Things that came out of the Vatican came from Parolin (obviously with the pope’s consent).
The effect of the agreement
But how would you say that the agreement is bad? Not having read the text, especially the one in Chinese, I could not give any judgment. But the Most Eminent Parolin himself and his henchmen often stated that a bad agreement is better than no agreement. I cannot understand this despite being a teacher of morality. I always teach that evil cannot be done even with good intention.
People say the agreement is good and the Chinese communists have finally recognized the pope as the supreme authority of the Catholic Church. If I don’t see the text, I don’t believe it.
They say the pope will have the right to veto. If I don’t see the text, I don’t believe it. Even assuming he has it, how many times can he use it without embarrassment?
They say the agreement means there will be no more illegitimate bishops. Can the word of a totalitarian regime be trusted? Don’t you remember the pact with Napoleon, the concordat with the Nazi government?
If the Vatican is as compliant as it is, the legitimate bishops will not necessarily be worthy bishops. The independent church in China is now full of “opportunistic” bishops, people who sell themselves to the government to make a career of power and wealth.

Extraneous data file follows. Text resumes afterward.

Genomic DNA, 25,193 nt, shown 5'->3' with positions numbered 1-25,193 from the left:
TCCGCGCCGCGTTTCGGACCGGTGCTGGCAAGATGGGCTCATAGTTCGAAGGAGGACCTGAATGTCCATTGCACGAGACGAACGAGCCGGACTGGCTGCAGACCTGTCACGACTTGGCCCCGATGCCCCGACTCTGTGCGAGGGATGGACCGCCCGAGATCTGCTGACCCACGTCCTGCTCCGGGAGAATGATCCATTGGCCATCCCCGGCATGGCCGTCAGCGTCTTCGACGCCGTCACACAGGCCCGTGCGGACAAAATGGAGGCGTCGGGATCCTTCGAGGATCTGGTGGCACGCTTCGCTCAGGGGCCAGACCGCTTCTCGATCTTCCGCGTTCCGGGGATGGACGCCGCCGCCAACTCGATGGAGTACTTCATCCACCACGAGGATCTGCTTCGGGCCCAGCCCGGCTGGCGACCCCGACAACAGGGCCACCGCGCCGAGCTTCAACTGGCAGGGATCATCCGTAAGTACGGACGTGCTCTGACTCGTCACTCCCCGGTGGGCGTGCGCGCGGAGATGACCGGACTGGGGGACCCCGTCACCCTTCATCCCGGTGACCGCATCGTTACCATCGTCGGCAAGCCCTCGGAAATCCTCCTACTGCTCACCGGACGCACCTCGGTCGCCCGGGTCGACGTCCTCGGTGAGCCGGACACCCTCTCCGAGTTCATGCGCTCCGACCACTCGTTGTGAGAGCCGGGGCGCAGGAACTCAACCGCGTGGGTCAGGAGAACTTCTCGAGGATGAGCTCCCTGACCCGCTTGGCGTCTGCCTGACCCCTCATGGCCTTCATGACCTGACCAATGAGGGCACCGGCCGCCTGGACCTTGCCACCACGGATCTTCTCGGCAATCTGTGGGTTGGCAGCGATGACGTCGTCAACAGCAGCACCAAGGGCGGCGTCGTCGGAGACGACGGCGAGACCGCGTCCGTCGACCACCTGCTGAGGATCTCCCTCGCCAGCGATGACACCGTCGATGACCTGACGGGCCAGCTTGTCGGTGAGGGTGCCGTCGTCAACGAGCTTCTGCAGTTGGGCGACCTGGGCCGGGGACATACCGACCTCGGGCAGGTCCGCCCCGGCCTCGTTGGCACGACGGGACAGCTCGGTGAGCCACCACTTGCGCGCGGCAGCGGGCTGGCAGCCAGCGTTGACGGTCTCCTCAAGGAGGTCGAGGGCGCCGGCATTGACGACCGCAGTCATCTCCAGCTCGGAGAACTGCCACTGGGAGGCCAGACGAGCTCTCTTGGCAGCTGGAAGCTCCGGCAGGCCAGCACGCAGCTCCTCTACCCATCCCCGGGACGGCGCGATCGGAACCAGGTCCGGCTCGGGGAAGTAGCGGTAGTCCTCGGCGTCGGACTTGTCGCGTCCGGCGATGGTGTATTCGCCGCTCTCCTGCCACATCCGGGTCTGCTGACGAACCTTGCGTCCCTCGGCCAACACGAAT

If, by the way, the seven legitimated excommunicants are the sample of what is to come, may the Lord free us. Did they change their conduct? Have they shown any sign of repentance? Gratitude for the forgiveness granted by the pope? A public promise to respect church doctrine and discipline? Instead, what you see is that they go around singing triumph: we made the smart choice by staying with the government.
Particularly disgusting was the treatment of the two legitimate bishops who were forced to give way to the excommunicated. Huang Bingzhang, the now legitimated bishop of Shantou, after his “victory” organized a large celebration with the deposed bishop Zhuang Jianjian in Zhuang’s church. His clergy and many faithful came by coaches, but the clergy and faithful of the deposed were not admitted (the police kept order). They wanted the deposed to come to concelebrate and thus humiliate him. But the elderly bishop still has a clear mind. He said: “When you get married, you celebrate. But I was forced to divorce my diocese, what is there to celebrate?” He withdrew.
Bishop Guo Xijin of Mindong, who leads the non-official community with many more members than that of his contender, obeyed the Vatican by giving up his position to the excommunicated one and becoming his auxiliary. But everyone has seen how they made his life impossible, so all he could do is to resign (news in these days).
Is the Church in China finally united? Rapprochement between the two church communities? The normalization of church life, just because the pope gives his blessing to this miserable situation, to this victory of the enemy?
Is it good to have all bishops legitimate but in a church that is objectively schismatic? Is it progress? What kind of journey is it beginning?
His Eminence Parolin seems very humble to say that the result of the agreement was not particularly exciting, but this is obviously an understatement. I would say it was simply disastrous.
The last act: Everyone in a schismatic church